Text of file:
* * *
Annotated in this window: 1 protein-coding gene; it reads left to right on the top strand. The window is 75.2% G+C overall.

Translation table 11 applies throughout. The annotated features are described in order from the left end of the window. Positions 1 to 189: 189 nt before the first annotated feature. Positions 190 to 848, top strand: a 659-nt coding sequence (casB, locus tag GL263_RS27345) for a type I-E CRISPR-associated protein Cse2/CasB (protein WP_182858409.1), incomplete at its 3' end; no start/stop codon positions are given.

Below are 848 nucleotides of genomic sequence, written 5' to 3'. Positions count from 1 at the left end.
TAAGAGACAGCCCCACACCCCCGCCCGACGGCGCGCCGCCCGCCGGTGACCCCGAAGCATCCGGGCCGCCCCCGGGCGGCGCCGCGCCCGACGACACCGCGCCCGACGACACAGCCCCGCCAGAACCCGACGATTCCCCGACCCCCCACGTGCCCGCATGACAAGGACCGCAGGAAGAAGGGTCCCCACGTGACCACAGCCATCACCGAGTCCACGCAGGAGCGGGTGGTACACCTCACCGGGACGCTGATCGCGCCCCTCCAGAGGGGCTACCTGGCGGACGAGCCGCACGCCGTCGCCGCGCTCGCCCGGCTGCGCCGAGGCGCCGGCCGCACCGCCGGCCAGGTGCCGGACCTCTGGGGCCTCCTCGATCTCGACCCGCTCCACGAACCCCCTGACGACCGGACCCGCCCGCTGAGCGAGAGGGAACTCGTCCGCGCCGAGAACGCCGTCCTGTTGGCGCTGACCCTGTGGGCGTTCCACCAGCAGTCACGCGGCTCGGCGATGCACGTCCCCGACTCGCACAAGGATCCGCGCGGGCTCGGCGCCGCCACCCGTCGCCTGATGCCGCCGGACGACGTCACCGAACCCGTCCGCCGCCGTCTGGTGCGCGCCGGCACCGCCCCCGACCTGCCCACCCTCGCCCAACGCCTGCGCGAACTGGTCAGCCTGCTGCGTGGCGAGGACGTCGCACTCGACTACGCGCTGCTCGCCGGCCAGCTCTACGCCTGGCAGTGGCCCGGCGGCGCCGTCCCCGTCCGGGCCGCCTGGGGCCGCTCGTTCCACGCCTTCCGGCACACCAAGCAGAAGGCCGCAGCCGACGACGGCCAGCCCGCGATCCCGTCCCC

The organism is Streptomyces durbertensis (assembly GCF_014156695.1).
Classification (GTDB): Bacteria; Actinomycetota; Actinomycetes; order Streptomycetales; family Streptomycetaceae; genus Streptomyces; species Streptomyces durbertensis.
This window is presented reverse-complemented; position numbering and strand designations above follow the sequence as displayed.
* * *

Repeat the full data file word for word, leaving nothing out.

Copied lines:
Annotated in this window: 1 protein-coding gene; it reads left to right on the top strand. The window is 75.2% G+C overall.

Translation table 11 applies throughout. The annotated features are described in order from the left end of the window. Positions 1 to 189: 189 nt before the first annotated feature. Positions 190 to 848, top strand: a 659-nt coding sequence (casB, locus tag GL263_RS27345) for a type I-E CRISPR-associated protein Cse2/CasB (protein WP_182858409.1), incomplete at its 3' end; no start/stop codon positions are given.

Below are 848 nucleotides of genomic sequence, written 5' to 3'. Positions count from 1 at the left end.
TAAGAGACAGCCCCACACCCCCGCCCGACGGCGCGCCGCCCGCCGGTGACCCCGAAGCATCCGGGCCGCCCCCGGGCGGCGCCGCGCCCGACGACACCGCGCCCGACGACACAGCCCCGCCAGAACCCGACGATTCCCCGACCCCCCACGTGCCCGCATGACAAGGACCGCAGGAAGAAGGGTCCCCACGTGACCACAGCCATCACCGAGTCCACGCAGGAGCGGGTGGTACACCTCACCGGGACGCTGATCGCGCCCCTCCAGAGGGGCTACCTGGCGGACGAGCCGCACGCCGTCGCCGCGCTCGCCCGGCTGCGCCGAGGCGCCGGCCGCACCGCCGGCCAGGTGCCGGACCTCTGGGGCCTCCTCGATCTCGACCCGCTCCACGAACCCCCTGACGACCGGACCCGCCCGCTGAGCGAGAGGGAACTCGTCCGCGCCGAGAACGCCGTCCTGTTGGCGCTGACCCTGTGGGCGTTCCACCAGCAGTCACGCGGCTCGGCGATGCACGTCCCCGACTCGCACAAGGATCCGCGCGGGCTCGGCGCCGCCACCCGTCGCCTGATGCCGCCGGACGACGTCACCGAACCCGTCCGCCGCCGTCTGGTGCGCGCCGGCACCGCCCCCGACCTGCCCACCCTCGCCCAACGCCTGCGCGAACTGGTCAGCCTGCTGCGTGGCGAGGACGTCGCACTCGACTACGCGCTGCTCGCCGGCCAGCTCTACGCCTGGCAGTGGCCCGGCGGCGCCGTCCCCGTCCGGGCCGCCTGGGGCCGCTCGTTCCACGCCTTCCGGCACACCAAGCAGAAGGCCGCAGCCGACGACGGCCAGCCCGCGATCCCGTCCCC

The organism is Streptomyces durbertensis (assembly GCF_014156695.1).
Classification (GTDB): Bacteria; Actinomycetota; Actinomycetes; order Streptomycetales; family Streptomycetaceae; genus Streptomyces; species Streptomyces durbertensis.
This window is presented reverse-complemented; position numbering and strand designations above follow the sequence as displayed.